Dan O’Brien, after winning three consecutive world titles in the decathlon, went on to win a gold medal in decathlon at the 1996 Summer Olympics in Atlanta. He said, “If I could put a percentage value on it, I think I compete eight to ten percent better from regular chiropractic care. I think that is how much of a benefit it is – if not more. If it wasn’t for chiropractic, I wouldn’t have won the gold medal.” He continued, “Every track and field athlete that I have ever met has seen a chiropractor at one time or another. In track and field, it is absolutely essential. Chiropractic care is one of the things I think that no one has denied or refuted.” O’Brien added, “You obviously can’t compete at your fullest if you’re not in alignment. And your body can’t heal if your back is not in alignment. It was the holistic idea that I liked about chiropractic and that is what track and field is about.”
During an interview in the August 2012 issue of Details magazine, Olympic swimmer Michael Phelps, who has received the most (22) Olympic medals of all time, noted that he receives Graston technique treatments to keep him in top form. Phelps said, “My trainer, Keenan [Robinson], uses Graston tools, these little metal crowbars. He carves them into my shoulder blades, my back, my knee, my hamstrings—wherever I’m really tight—to loosen things up. It’s pretty intense.”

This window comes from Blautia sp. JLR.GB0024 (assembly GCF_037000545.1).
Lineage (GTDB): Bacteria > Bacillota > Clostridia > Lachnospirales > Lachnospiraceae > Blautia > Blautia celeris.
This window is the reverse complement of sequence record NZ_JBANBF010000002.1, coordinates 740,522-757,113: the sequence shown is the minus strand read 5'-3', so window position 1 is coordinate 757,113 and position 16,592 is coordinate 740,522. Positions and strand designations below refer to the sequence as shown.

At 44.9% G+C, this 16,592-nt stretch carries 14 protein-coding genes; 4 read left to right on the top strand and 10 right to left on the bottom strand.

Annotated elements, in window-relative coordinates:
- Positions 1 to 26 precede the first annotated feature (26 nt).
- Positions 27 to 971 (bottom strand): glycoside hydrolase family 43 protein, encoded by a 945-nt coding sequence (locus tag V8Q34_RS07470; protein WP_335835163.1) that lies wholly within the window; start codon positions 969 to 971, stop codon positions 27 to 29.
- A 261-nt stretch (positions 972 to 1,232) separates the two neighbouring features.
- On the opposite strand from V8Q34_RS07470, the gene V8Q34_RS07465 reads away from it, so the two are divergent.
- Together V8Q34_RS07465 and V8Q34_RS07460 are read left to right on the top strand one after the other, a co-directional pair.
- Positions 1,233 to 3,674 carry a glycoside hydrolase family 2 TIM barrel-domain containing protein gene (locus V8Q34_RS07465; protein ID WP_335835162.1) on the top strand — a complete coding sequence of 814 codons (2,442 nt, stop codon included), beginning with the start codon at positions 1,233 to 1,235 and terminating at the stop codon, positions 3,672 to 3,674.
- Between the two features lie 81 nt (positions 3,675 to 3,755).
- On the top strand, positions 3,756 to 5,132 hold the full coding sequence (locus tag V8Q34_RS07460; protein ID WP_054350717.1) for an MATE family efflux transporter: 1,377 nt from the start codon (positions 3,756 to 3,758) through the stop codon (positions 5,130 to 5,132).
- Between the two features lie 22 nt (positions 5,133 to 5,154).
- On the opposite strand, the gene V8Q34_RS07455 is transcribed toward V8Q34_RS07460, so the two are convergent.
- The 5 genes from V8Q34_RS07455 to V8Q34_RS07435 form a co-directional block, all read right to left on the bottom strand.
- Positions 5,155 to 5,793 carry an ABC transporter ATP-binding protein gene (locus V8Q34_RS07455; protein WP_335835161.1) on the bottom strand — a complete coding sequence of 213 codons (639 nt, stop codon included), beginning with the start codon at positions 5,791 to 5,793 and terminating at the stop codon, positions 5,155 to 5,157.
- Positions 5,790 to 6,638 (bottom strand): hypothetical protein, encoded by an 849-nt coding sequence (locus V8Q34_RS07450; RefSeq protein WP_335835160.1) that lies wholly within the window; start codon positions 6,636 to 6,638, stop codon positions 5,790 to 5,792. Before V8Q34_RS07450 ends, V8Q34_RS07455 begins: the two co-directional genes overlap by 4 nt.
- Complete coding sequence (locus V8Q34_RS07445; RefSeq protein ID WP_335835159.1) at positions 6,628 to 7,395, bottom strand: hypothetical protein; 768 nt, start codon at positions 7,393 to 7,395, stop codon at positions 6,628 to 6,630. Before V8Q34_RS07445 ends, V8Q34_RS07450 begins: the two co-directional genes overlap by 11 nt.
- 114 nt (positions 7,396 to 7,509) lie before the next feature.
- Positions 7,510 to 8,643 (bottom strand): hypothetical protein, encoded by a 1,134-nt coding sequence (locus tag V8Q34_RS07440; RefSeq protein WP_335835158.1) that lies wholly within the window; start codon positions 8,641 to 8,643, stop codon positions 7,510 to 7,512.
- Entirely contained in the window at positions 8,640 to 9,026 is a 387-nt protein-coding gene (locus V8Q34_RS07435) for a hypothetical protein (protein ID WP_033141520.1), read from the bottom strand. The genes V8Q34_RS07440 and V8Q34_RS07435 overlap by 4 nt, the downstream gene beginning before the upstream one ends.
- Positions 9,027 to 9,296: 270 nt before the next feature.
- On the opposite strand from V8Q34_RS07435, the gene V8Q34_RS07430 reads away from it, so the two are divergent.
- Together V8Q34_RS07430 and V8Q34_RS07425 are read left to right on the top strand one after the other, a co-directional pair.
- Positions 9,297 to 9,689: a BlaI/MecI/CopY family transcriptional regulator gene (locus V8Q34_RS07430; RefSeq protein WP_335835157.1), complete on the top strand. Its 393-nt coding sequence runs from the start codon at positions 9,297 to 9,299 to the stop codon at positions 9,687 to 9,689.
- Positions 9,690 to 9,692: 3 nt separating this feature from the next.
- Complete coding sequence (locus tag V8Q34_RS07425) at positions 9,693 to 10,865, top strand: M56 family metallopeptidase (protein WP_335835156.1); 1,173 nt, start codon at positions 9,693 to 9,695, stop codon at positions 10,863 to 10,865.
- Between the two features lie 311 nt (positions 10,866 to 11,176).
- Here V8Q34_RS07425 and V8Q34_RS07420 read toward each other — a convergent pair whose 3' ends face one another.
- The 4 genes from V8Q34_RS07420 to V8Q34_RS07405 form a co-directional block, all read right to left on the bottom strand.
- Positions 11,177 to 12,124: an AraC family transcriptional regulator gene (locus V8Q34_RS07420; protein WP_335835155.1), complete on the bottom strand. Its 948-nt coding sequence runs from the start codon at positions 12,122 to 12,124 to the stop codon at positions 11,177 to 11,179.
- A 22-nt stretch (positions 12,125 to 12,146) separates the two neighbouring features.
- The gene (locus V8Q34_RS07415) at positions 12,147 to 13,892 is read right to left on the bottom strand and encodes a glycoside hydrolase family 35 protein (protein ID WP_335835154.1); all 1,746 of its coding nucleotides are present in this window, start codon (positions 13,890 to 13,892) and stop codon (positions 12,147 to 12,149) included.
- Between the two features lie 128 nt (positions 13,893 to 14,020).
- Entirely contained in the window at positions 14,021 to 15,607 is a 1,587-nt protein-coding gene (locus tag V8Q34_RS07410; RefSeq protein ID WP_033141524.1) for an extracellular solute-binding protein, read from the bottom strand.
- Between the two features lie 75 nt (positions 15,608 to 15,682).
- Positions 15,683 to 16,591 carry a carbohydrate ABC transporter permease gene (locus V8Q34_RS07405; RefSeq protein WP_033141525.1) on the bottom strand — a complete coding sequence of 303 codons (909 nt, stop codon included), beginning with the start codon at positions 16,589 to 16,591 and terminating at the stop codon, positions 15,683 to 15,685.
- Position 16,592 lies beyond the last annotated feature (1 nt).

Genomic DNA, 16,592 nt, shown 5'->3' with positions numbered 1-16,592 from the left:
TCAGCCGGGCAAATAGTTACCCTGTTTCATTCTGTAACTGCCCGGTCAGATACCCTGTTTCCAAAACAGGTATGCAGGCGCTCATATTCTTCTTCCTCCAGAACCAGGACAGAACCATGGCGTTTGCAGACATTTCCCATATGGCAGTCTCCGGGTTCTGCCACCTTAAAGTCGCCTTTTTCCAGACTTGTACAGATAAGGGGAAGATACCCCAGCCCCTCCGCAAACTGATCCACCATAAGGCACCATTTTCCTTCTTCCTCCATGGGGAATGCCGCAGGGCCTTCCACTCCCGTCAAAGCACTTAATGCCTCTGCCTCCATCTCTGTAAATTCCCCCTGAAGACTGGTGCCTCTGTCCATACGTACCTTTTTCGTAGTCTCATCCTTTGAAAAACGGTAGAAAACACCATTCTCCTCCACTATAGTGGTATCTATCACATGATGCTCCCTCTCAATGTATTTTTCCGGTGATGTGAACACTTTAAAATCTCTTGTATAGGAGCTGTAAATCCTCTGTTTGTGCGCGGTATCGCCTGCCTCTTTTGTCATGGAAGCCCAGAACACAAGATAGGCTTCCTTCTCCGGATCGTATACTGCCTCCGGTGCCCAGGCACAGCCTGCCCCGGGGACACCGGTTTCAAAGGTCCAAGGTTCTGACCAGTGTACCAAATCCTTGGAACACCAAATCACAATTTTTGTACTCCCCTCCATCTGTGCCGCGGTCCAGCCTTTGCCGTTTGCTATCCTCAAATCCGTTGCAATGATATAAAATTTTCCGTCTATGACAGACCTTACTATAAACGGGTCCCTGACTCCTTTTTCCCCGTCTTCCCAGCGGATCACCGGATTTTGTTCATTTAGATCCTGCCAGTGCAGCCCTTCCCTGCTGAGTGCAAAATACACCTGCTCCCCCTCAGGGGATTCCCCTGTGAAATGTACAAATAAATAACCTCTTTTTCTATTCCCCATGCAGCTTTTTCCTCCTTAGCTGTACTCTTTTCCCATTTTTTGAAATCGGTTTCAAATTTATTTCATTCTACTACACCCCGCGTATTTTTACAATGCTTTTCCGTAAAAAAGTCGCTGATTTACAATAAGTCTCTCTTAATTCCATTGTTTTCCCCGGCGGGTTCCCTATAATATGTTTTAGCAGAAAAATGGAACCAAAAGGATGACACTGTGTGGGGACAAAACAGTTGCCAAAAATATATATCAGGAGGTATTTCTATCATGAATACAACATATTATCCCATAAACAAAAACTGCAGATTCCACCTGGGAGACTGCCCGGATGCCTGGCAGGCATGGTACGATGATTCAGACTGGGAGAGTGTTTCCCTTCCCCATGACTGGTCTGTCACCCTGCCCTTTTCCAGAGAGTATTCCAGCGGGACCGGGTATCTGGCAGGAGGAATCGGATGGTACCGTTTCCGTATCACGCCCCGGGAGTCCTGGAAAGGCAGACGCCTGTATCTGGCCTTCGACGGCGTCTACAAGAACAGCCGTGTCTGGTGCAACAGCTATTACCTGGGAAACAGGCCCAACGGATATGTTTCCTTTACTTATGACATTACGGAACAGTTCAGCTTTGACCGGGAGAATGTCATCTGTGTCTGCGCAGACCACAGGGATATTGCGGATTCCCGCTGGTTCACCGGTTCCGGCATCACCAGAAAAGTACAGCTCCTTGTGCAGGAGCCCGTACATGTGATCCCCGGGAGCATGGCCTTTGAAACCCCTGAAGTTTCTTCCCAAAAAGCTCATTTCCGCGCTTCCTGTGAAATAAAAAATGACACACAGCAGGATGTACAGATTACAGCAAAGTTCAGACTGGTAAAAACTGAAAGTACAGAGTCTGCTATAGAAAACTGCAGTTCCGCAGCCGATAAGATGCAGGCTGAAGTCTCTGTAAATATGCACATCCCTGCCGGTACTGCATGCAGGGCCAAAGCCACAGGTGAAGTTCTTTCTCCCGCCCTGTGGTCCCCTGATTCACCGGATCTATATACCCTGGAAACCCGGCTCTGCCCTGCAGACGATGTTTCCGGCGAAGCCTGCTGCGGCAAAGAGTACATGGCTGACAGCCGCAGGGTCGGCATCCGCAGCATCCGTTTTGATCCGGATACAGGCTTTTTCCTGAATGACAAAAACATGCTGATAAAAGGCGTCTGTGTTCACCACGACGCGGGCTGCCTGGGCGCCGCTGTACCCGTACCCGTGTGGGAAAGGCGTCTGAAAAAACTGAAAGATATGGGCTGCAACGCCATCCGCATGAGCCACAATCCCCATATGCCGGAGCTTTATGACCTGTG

Elite cyclist Bradley Wiggins has won the most medals of any British Olympic athlete and is the first British winner of the Tour de France. He has nothing but praise for his chiropractor, Matt Rabin. Some months before the 2012 Olympic Games, Wiggins said, “I first started working with Matt at the end of 2008 following my success at the 2008 Beijing summer Olympics. After years of struggling with minor niggles that I had learned to live with, and having never really found the answer to my problems despite having sought numerous treatment options with no great success, I went to see Matt.”